On the fifth anniversary of Hurricane Katrina, the Los Angeles Times travel section takes readers through the literary history of the city’s famed French Quarter. “This really was the place to be in the ’20s if you couldn’t go to Paris,”  said Joanne Sealy, who runs Faulkner House Books (at left) in the residence where the writer once lived and penned his first novel, Soldier’s Pay. Journalist Jay Jones offers insight on Faulkner’s time in the city, along with playwright Tennessee Williams — who arrived in the city two decades after his literary predecessor — and the French Quarter then and now.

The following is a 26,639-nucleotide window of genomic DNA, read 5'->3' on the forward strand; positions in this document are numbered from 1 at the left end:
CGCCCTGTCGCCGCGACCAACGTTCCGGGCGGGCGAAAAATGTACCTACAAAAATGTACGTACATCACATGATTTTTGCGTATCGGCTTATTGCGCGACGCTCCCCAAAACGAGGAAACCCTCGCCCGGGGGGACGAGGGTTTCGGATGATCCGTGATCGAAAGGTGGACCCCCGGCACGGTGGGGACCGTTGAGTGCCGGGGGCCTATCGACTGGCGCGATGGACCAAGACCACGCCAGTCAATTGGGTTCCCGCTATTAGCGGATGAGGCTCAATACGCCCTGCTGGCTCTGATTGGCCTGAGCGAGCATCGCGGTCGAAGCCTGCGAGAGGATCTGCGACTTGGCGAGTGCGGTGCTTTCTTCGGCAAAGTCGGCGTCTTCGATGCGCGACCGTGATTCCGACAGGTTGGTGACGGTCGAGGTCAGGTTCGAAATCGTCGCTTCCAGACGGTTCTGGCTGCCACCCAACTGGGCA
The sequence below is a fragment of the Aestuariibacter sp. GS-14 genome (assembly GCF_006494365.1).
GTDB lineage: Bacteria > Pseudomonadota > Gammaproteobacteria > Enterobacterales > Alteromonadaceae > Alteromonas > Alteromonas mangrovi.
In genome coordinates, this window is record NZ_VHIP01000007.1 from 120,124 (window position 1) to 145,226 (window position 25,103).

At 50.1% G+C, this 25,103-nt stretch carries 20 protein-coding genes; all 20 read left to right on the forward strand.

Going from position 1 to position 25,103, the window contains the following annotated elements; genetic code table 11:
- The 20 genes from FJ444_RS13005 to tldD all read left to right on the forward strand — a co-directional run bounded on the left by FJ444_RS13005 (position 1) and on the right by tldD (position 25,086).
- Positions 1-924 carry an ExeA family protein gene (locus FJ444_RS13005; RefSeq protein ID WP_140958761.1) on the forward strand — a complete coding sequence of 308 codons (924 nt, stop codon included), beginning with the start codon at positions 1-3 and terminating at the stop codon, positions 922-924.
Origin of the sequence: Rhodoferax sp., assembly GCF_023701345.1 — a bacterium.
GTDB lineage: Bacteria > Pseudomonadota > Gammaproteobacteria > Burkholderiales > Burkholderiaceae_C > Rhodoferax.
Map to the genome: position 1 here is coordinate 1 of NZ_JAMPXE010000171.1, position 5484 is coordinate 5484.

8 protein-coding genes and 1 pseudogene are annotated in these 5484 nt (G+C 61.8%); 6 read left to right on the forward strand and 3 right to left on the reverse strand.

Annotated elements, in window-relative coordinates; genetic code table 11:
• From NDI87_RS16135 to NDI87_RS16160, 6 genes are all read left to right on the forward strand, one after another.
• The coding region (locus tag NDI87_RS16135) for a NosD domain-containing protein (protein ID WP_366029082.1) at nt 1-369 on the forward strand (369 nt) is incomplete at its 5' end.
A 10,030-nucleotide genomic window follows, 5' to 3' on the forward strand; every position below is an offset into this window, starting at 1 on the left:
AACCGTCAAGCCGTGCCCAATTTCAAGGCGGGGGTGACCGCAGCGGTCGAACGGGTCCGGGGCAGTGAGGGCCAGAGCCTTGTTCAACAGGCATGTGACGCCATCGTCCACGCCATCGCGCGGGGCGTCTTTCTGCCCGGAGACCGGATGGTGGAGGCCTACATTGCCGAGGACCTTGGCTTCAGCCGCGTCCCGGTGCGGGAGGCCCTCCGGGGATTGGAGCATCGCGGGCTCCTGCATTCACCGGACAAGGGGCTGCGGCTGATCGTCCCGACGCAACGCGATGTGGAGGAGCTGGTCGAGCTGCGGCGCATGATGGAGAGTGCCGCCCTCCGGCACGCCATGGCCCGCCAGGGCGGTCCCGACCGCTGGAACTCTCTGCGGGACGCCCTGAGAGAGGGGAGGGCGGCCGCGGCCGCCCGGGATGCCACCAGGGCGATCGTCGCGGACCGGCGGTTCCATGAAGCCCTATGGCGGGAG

If you’re thinking about a visit to New Orleans, forget Mardi Gras. Instead visit the Big Easy for one of its literary events. The Pirate’s Alley Faulkner Society is hosting the annual Words & Music festival from November 17 – 21. The headliner is National Book Award winner Tim O’Brien, author of the novel The Things They Carried and other works. The Tennessee Williams/New Orleans Literary Festival, which takes place each year in March, is a five-day extravaganza that draws famous figures from page, stage, and screen.

[Photo © Jay Jones/Los Angeles Times]